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Anatomical Detectives: Spadola and Powers Talk About "Private Dicks"

Anatomical Detectives: Spadola and Powers Talk About "Private Dicks"

Anatomical Detectives: Spadola and Powers Talk About "Private Dicks"

By Augusta Palmer

Two years ago, Meema Spadola and Thom Powers finished their independent documentary on one part of the female anatomy, “Breasts,” with funds from HBOCinemax‘s Reel Life series. When it aired, “Breasts” became the network’s highest rated documentary ever. This Monday marks the premiere of their new documentary on yet another anatomical subject, “Private Dicks: Men Exposed,” made exclusively for HBO. Much like its predecessor, “Private Dicks” features interviews with a variety of people of multiple races, professions, and gender identities about how having a penis has influenced their lives.

indieWIRE visited the two director/producers at the offices of their newly-formed production company, Sugar Pictures. Amid the installation of an array of appropriately candy-colored iMacs, we discussed various bodily appendages and varying degrees of independence for documentary filmmakers.

indieWIRE: How did you approach the making of “Private Dicks”?

Meema Spadola: Thankfully, HBO recognized what we had done with “Breasts” as a working formula. And I mean “formula” in a nice way, not in a bad way.

And so we basically repeated the same format: we’re going to get a certain number of guys, we’re going to ask them these questions about their penises, we’re going to do it in the studio. You know, it’s a very controllable kind of project to do. There’s no shooting B roll, there’s no worrying about the weather. It’s just getting the subject to the studio and shooting them. Easy – I mean easier when you have a budget.

And then the hard part is picking the right person, asking the right questions, and then editing. For a piece like this, editing is pretty intense. It’s very much like writing, I think, and you have to impose some kind of story where there is none. I mean, there’s no natural narrative arc to this. So we imposed this arc stretching from childhood to the last section, which is called maturity. And it’s not exactly about aging; it’s about maturing – maturing sexually or having a more mature attitude towards sex, whereas at the beginning there’s much more of a “haha,” “peepee,” jerk off kind of immature attitude. And then at the end, it’s more “making a woman come, that’s a beautiful thing” or declining libido. . . It was a real struggle to know how to end the film.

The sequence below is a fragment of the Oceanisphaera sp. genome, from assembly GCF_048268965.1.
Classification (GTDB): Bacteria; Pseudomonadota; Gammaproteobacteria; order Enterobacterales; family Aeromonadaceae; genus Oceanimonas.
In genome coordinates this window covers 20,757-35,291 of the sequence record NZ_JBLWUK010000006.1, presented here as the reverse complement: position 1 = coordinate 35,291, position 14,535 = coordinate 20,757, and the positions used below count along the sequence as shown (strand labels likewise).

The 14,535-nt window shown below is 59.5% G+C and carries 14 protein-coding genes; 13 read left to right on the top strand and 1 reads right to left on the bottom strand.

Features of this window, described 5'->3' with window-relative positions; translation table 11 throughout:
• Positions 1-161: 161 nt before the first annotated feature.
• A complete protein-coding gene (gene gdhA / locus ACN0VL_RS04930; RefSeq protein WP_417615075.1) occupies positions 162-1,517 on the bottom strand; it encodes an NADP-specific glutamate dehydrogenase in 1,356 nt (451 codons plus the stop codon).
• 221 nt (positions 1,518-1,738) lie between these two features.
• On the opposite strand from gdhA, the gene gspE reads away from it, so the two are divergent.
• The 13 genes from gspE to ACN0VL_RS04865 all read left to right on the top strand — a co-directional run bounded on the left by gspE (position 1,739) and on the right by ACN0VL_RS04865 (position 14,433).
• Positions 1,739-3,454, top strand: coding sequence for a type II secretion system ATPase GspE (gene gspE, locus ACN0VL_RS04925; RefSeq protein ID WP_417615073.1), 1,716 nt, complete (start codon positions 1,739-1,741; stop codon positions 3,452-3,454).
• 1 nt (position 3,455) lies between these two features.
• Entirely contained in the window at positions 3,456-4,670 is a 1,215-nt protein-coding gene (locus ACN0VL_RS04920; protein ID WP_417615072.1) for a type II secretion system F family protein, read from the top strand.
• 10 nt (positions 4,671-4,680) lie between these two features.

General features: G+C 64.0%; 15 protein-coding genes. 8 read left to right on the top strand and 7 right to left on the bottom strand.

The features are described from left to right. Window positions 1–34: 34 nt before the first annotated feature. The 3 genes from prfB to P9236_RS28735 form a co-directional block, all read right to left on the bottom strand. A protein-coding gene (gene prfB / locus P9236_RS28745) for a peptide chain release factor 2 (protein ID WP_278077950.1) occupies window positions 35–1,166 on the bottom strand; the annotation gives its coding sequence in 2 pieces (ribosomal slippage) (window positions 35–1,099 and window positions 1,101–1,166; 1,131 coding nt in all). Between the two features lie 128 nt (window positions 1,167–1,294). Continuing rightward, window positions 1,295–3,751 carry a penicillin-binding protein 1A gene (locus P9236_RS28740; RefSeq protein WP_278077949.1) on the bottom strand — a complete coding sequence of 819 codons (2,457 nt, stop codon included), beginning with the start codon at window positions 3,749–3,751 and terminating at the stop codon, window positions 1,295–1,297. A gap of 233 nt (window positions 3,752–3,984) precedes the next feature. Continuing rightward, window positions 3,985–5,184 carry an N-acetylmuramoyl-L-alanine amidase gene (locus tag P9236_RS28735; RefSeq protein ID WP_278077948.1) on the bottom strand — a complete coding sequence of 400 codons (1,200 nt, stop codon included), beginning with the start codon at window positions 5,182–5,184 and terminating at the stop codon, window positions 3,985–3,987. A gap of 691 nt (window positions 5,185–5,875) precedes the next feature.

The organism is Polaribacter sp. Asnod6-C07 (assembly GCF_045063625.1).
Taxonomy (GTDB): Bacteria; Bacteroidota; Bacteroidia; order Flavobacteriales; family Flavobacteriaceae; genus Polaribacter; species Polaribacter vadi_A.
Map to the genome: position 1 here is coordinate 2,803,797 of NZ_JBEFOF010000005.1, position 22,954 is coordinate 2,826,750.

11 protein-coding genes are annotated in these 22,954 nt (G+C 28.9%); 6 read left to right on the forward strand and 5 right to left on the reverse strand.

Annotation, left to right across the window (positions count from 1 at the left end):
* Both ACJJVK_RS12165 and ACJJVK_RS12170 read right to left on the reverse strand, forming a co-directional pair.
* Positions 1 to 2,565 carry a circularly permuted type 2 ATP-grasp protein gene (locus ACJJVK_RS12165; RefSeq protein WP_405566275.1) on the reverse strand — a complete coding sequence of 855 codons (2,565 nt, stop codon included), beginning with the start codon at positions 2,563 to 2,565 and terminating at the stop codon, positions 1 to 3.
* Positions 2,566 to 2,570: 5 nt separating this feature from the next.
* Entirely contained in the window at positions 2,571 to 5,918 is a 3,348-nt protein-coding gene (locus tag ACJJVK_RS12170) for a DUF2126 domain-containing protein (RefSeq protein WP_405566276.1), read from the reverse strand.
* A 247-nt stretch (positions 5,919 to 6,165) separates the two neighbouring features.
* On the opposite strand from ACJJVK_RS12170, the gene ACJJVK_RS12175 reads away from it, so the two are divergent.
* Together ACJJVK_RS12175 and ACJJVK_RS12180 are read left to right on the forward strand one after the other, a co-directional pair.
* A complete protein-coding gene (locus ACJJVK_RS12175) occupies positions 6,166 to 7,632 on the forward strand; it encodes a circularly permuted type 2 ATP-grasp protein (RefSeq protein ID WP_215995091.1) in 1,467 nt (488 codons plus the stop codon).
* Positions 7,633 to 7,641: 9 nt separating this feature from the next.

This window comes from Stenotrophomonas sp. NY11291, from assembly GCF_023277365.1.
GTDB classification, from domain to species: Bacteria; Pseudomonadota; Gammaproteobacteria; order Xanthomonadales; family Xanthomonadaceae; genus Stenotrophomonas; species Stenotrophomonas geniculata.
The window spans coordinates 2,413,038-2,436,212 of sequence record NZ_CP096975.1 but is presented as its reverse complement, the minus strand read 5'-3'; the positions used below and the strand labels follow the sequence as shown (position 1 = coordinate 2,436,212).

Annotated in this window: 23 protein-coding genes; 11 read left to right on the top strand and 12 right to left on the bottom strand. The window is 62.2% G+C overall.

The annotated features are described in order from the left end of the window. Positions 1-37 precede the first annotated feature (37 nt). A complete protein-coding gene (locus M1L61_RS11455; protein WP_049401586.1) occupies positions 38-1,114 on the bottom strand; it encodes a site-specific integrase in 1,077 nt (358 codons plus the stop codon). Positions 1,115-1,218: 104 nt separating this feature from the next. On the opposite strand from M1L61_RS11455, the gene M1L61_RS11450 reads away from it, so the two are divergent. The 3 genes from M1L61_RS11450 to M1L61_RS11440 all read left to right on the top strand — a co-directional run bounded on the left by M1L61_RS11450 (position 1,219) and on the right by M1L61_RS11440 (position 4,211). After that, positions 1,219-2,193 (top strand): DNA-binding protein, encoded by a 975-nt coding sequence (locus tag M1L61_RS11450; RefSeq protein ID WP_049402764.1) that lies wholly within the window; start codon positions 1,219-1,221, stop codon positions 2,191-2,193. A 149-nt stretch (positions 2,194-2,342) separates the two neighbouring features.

iW: So was it easier to get women to take their tops off or to get men to take their pants off?

Thom Powers: It’s easier to get women to take their tops off. I mean not for me personally. . . . There were guys who I interviewed beforehand who said, “Well, can I do this with my face blacked out?” To which I always said, “This isn’t a film about the mafia.” An important part of it is seeing your face, an important part is to not treat this like it’s a subject of shame. But probably the difference for women is that they have less to hide. I mean if size is the issue, for example.

Spadola: Breasts are the most public private part. Penises are the most private ones. You never see penises – unless you’re sleeping with someone, peeing next to someone, taking a shower next to someone or watching porn.

Powers: There are more penises in this film than I’ve seen on television ever.

iW: Unless you’re watching a Harvey Keitel movie… Why do you think the subject of penises is so much more sensitive than breasts? I mean when you were titling the film, I know you decided that you couldn’t just call it “Penises”.

Powers: Right. Well, first of all it’s not a very good word. Second, TV Guide wouldn’t print it. They wouldn’t even print “Private Dicks.” When they reviewed the film they called it “Men Exposed.”

Powers: People keep asking me what surprised me the most when making the film. And what surprised me is the depth of fear and resistance around the subject. I knew that it was a subject that people weren’t really comfortable with and that I myself wasn’t really comfortable with before we started making it. But the degree to which people don’t want to talk about this subject or want to avoid it.

Spadola: Or just want to laugh it off. We got so many questionnaires back where people were just making absolute jokes… I would say at least half of the questionnaires [sent out to cull subjects for the film] were joking.

Men have so much invested in that image of being in control. Todd [one of the documentary’s subjects] said that part of being a man is being really in control of your sexuality, like being able to get a hard-on when you want it and performing the way you want to. And then part of being a man seems to be this celebration and glorification of being totally out of control with your sexuality, where you’re kind of running wild and your testosterone is taking over or you’re thinking with your dick. . . It didn’t make it into the film, but it’s a great quote; a perfect way of explaining why it’s difficult to be a man, why it’s difficult to have a penis.